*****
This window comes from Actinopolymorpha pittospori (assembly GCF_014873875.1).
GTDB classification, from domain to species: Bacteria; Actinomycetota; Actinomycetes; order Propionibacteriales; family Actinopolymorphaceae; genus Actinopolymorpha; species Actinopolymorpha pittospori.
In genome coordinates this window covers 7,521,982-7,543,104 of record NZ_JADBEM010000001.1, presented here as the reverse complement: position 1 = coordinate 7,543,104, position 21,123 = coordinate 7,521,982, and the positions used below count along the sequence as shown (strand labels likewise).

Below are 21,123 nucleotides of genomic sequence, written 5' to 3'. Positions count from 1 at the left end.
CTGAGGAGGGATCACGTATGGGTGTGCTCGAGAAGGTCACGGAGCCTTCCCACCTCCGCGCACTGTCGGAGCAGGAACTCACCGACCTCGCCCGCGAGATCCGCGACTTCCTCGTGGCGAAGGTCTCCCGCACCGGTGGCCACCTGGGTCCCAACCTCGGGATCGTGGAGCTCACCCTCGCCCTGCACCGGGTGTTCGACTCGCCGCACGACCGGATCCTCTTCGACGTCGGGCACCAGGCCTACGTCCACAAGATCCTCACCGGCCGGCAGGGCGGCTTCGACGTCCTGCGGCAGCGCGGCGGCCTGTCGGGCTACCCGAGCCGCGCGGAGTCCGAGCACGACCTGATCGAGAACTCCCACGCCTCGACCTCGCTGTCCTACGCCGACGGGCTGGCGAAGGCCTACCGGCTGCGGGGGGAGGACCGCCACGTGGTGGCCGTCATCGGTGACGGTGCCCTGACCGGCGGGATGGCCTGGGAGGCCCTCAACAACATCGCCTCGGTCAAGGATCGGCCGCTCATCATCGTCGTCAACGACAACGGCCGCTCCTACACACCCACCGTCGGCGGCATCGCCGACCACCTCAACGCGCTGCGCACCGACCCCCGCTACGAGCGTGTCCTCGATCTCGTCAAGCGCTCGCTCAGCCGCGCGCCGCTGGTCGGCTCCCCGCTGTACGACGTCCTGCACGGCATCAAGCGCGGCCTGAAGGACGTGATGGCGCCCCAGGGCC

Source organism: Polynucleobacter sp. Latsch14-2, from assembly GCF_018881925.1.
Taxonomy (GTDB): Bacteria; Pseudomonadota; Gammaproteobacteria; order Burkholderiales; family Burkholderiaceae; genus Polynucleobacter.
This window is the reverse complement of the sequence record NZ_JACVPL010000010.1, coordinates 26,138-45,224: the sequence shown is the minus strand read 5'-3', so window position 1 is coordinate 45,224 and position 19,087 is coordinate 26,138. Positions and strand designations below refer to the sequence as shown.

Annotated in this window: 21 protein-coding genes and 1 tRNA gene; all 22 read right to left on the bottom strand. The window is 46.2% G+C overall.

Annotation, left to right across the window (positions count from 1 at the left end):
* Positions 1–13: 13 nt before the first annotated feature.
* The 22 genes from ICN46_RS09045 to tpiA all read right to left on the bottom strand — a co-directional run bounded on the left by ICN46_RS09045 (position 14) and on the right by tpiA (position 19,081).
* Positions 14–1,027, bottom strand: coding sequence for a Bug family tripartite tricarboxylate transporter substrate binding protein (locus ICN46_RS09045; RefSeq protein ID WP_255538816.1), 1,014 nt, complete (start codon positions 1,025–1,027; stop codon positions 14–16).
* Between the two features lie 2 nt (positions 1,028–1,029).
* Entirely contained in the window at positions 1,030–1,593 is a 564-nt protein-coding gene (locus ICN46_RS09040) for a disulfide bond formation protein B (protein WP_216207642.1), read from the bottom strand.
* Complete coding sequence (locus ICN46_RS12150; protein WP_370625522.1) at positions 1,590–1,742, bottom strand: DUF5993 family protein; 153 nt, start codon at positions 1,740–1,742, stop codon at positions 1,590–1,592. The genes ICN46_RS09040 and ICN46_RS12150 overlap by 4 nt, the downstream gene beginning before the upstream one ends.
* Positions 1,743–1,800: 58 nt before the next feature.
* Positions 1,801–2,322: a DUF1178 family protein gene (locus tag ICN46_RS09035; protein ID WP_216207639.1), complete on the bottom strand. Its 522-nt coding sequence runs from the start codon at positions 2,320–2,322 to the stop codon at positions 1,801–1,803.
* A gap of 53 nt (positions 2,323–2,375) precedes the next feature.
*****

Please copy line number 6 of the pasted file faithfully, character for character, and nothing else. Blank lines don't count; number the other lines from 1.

Source organism: Polynucleobacter sp. Latsch14-2, from assembly GCF_018881925.1.